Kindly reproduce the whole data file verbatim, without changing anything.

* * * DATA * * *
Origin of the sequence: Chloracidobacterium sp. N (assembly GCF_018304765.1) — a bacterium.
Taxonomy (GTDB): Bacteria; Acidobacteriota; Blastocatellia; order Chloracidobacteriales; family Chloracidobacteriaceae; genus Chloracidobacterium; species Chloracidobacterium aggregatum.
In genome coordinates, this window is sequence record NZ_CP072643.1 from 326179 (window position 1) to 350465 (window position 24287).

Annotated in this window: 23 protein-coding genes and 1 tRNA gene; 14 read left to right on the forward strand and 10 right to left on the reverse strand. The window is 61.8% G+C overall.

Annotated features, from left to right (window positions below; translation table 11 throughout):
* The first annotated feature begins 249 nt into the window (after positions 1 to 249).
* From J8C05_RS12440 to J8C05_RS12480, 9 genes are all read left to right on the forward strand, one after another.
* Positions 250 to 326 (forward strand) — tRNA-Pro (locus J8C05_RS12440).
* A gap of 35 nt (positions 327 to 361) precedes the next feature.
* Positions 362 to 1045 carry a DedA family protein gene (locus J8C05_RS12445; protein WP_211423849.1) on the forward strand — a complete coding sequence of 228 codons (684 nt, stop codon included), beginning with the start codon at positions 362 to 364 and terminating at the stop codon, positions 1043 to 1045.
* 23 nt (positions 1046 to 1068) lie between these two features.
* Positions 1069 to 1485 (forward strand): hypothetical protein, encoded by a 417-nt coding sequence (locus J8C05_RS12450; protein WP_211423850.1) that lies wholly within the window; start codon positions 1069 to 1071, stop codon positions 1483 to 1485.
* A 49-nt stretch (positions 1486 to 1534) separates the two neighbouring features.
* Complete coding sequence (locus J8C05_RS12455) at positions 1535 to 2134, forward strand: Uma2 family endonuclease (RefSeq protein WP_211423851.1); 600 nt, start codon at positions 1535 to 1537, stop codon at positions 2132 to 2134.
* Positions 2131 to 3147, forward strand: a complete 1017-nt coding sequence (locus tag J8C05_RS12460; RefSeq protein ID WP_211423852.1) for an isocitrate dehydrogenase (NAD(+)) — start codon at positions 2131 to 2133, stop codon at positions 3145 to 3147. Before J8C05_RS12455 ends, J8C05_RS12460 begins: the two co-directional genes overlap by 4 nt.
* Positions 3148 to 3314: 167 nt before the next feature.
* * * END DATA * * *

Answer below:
Origin of the sequence: Chloracidobacterium sp. N (assembly GCF_018304765.1) — a bacterium.
Taxonomy (GTDB): Bacteria; Acidobacteriota; Blastocatellia; order Chloracidobacteriales; family Chloracidobacteriaceae; genus Chloracidobacterium; species Chloracidobacterium aggregatum.
In genome coordinates, this window is sequence record NZ_CP072643.1 from 326179 (window position 1) to 350465 (window position 24287).

Annotated in this window: 23 protein-coding genes and 1 tRNA gene; 14 read left to right on the forward strand and 10 right to left on the reverse strand. The window is 61.8% G+C overall.

Annotated features, from left to right (window positions below; translation table 11 throughout):
* The first annotated feature begins 249 nt into the window (after positions 1 to 249).
* From J8C05_RS12440 to J8C05_RS12480, 9 genes are all read left to right on the forward strand, one after another.
* Positions 250 to 326 (forward strand) — tRNA-Pro (locus J8C05_RS12440).
* A gap of 35 nt (positions 327 to 361) precedes the next feature.
* Positions 362 to 1045 carry a DedA family protein gene (locus J8C05_RS12445; protein WP_211423849.1) on the forward strand — a complete coding sequence of 228 codons (684 nt, stop codon included), beginning with the start codon at positions 362 to 364 and terminating at the stop codon, positions 1043 to 1045.
* 23 nt (positions 1046 to 1068) lie between these two features.
* Positions 1069 to 1485 (forward strand): hypothetical protein, encoded by a 417-nt coding sequence (locus J8C05_RS12450; protein WP_211423850.1) that lies wholly within the window; start codon positions 1069 to 1071, stop codon positions 1483 to 1485.
* A 49-nt stretch (positions 1486 to 1534) separates the two neighbouring features.
* Complete coding sequence (locus J8C05_RS12455) at positions 1535 to 2134, forward strand: Uma2 family endonuclease (RefSeq protein WP_211423851.1); 600 nt, start codon at positions 1535 to 1537, stop codon at positions 2132 to 2134.
* Positions 2131 to 3147, forward strand: a complete 1017-nt coding sequence (locus tag J8C05_RS12460; RefSeq protein ID WP_211423852.1) for an isocitrate dehydrogenase (NAD(+)) — start codon at positions 2131 to 2133, stop codon at positions 3145 to 3147. Before J8C05_RS12455 ends, J8C05_RS12460 begins: the two co-directional genes overlap by 4 nt.
* Positions 3148 to 3314: 167 nt before the next feature.